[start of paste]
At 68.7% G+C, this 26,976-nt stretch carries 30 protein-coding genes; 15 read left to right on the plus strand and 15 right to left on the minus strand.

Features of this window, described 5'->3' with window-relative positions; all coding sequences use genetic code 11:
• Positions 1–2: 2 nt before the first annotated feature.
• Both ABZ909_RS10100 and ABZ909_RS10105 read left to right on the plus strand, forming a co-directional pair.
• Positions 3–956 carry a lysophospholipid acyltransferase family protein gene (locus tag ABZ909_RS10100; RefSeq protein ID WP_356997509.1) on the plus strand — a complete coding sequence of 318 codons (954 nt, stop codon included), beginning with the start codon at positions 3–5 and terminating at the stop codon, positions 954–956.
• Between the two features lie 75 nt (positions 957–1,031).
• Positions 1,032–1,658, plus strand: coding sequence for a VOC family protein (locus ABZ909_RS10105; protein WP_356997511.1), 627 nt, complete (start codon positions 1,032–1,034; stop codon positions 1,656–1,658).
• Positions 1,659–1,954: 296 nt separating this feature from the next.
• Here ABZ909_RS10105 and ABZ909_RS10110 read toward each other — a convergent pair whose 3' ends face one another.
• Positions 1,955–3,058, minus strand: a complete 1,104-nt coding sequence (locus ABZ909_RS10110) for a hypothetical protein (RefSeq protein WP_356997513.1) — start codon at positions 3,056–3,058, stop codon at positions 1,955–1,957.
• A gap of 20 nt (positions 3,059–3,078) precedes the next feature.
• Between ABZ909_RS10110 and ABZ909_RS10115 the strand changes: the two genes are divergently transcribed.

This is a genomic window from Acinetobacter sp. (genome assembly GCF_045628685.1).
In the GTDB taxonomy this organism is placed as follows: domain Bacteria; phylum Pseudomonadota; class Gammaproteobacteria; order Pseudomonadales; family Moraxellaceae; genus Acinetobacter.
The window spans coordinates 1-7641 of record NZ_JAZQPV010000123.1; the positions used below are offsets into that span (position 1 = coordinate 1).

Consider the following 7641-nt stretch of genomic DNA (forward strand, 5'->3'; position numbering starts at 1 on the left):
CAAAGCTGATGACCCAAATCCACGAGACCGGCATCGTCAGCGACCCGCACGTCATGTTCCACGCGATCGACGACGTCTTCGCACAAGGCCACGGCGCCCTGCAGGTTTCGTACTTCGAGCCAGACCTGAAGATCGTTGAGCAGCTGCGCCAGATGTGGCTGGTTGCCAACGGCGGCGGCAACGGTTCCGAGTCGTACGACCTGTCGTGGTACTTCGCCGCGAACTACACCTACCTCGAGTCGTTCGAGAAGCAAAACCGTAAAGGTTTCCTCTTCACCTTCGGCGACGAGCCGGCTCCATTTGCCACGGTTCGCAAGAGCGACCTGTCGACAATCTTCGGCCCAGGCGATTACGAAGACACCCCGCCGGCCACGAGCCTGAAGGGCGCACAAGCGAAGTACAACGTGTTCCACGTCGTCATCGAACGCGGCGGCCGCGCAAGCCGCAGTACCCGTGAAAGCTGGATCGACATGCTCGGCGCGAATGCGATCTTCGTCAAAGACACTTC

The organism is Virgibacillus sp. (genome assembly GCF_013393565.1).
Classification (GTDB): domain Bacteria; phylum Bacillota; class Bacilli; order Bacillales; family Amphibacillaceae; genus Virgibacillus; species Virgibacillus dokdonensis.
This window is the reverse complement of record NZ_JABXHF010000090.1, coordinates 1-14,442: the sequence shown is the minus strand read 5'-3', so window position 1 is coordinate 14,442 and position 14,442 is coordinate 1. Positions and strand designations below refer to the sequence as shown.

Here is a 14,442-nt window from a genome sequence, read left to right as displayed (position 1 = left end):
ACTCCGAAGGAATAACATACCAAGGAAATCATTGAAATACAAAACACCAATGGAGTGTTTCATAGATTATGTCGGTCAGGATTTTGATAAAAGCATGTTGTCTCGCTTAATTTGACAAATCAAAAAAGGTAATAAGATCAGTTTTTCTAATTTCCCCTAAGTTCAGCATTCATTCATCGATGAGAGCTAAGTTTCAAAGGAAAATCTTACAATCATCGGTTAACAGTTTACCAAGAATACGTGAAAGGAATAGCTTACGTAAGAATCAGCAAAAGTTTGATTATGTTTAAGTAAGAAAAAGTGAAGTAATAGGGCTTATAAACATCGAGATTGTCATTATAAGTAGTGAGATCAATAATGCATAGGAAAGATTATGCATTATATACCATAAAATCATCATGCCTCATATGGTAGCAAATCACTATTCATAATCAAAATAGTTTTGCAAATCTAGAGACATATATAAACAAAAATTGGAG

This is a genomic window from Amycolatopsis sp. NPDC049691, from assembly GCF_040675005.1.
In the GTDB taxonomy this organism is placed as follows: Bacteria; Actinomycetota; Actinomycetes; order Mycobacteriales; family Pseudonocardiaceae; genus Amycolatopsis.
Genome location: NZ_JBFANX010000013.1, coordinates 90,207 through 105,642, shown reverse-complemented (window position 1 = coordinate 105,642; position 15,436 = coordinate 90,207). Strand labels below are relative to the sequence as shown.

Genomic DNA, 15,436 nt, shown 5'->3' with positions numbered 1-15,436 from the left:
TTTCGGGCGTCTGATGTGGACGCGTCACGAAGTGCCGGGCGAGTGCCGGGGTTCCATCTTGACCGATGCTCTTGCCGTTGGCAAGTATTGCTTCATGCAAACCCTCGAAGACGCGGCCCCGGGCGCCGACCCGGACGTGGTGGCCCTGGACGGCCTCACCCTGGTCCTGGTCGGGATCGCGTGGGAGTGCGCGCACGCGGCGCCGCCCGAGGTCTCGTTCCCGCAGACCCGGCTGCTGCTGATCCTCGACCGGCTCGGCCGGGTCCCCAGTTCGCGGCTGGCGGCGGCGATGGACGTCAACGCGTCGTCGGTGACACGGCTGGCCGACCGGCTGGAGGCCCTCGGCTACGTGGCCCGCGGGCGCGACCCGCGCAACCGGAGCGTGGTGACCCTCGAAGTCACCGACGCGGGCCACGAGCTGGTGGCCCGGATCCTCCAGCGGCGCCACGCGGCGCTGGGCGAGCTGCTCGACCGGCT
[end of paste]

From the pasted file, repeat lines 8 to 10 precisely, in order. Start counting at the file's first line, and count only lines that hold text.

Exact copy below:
• Positions 1,659–1,954: 296 nt separating this feature from the next.
• Here ABZ909_RS10105 and ABZ909_RS10110 read toward each other — a convergent pair whose 3' ends face one another.
• Positions 1,955–3,058, minus strand: a complete 1,104-nt coding sequence (locus ABZ909_RS10110) for a hypothetical protein (RefSeq protein WP_356997513.1) — start codon at positions 3,056–3,058, stop codon at positions 1,955–1,957.